Iraqis remember US bombing of crowded air raid shelter

The people of Iraq have been remembering the bombing of Al-Amiriyah Air Raid Shelter in Baghdad by the US Air Force on 13 February, 1991. The Americans targeted the shelter with two laser-guided "smart bombs", killing at least 408 civilians and wounding an unknown number of others.

Families were taking cover in Amiriyah Shelter from the US-led aerial campaign during Operation Desert Storm. According to the Geneva International Centre for Justice (GICJ), most of the victims of the US bombing were women, children and the elderly who were killed while they were asleep. At least 52 children and 261 women were among the 408 people killed by the US bombs.

In the aftermath, the Americans claimed that the shelter was a military command and control centre. The GICJ, however, insisted that no military personnel were present when the bombing occurred. The deliberate targeting of a civilian shelter, the Centre said, would constitute a grave breach of International Humanitarian Law (IHL) and a war crime. However, the bombing was not fully investigated, and the US has never been held to account for what happened.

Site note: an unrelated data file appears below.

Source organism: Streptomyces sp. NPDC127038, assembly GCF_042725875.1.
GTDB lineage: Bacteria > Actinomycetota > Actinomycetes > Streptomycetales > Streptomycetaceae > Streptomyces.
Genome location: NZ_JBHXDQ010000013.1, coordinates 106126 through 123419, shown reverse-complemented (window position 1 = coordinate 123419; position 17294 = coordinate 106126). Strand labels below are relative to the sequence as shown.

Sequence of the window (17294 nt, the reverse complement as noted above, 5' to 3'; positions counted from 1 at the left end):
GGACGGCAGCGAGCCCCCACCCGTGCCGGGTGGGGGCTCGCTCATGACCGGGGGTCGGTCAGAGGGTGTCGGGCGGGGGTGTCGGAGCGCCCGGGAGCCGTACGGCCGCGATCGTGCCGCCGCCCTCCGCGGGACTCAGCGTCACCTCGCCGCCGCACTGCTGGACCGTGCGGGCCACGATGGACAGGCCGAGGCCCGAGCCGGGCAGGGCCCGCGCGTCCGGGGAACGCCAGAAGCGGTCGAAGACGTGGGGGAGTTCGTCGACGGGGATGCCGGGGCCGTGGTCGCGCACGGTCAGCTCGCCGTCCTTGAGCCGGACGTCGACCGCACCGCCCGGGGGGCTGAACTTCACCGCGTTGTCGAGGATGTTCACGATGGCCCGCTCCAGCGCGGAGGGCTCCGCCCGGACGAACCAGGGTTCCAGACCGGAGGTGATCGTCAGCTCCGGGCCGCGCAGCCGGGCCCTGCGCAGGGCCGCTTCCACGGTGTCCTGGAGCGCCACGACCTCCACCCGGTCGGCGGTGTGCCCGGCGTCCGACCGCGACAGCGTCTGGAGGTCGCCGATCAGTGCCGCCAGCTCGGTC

"Thirty years ago," tweeted Iraqi MP Ahmad Al-Jabouri this weekend, "US jets carried out a massive crime as they bombed Al-Amiriyah Shelter in Baghdad and killed more than 400 people, mostly women and children. Their bodies were turned to ash. No officials were among them."

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